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  • Writer's pictureMolly

Winter Squash in Aromatic Soy Broth: Another No Food Waste Recipe (Vegan)

Updated: Sep 7, 2021

An exciting thing happened yesterday… well as exciting as things get when you’re alone in a micro-apartment sheltering in place from the apocalypse. I learned the proper term for what I’ve been affectionately referring to as bean water broth. Bean water broth is just about the least appetizing name possible, so I’m happy to have any kind of swap for it.

I was listening to one of my favorite podcasts, KCRW’s GoodFood. The conversation was basically- ok, we all went out and bought all the dried beans we could carry in response to the shelter in place orders, now what should we be doing with them? The guest was the founder of the very famous bean company, Rancho Gordo, and he explained that the entire point of cooking dried beans is that you get this amazing “potlikker” which you can use as a base for homemade soups and stews. I’ve heard this before - but I hadn’t heard a proper name for it!

So apparently it’s called potlikker. And actually, I’ve heard of potlikker before but relating to greens. I was first introduced to the term referenced in interviews of Southern cooks and food historians like Michael Twitty and Southern Floodways Alliance. My memory of their description of potlikker was the liquid at the bottom of the pot of slow braise of hearty greens and often chunks of meat. They described potlikker as being very nutritious in addition to really delicious. This is because many nutrients in our foods are water-soluble, so when your cooking method is to boil or braise your food, a lot of vitamins and minerals will release into the cooking liquid. The story of potlikker in Southern US food history is really interesting, with themes of resiliency and invention in the face of slavery and oppression; it’s definitely worth further reading. This article in the Atlantic gives a good description and of course there’s the book, The Potlikker Papers that covers many additional topics relating to Southern food and history.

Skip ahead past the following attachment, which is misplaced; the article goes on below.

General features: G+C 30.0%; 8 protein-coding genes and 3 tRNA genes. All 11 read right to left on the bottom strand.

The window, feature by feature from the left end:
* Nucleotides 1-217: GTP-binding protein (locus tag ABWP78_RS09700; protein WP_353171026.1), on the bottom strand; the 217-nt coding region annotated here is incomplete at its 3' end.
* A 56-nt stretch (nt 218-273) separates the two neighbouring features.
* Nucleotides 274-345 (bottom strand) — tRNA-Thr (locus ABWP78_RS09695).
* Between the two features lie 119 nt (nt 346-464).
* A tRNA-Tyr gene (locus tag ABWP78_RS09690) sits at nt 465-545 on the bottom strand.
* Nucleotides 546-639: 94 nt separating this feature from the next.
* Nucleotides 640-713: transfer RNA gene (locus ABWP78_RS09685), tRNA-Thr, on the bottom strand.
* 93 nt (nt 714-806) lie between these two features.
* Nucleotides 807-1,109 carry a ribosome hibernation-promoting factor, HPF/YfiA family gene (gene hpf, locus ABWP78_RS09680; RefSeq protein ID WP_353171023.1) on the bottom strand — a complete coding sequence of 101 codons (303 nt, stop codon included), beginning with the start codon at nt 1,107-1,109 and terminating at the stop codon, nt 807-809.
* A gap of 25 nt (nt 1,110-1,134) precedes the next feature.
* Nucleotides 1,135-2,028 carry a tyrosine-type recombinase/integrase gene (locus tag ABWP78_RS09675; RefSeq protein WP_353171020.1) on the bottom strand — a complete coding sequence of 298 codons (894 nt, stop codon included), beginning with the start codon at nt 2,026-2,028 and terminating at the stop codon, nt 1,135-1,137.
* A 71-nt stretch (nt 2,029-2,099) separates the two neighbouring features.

Anyway, this exercise in potlikker research has me feeling even better informed on how to waste less food (and nutrients) when I cook. While I don’t typically do a long braise on my greens, my mind is ticking a bit thinking about what other cooking liquids might be worth saving… So far I’ve got my eye on that sweet sweet water from boiling fresh summer corn…

heart winter squash soup recipe

heart winter squash soup ingredients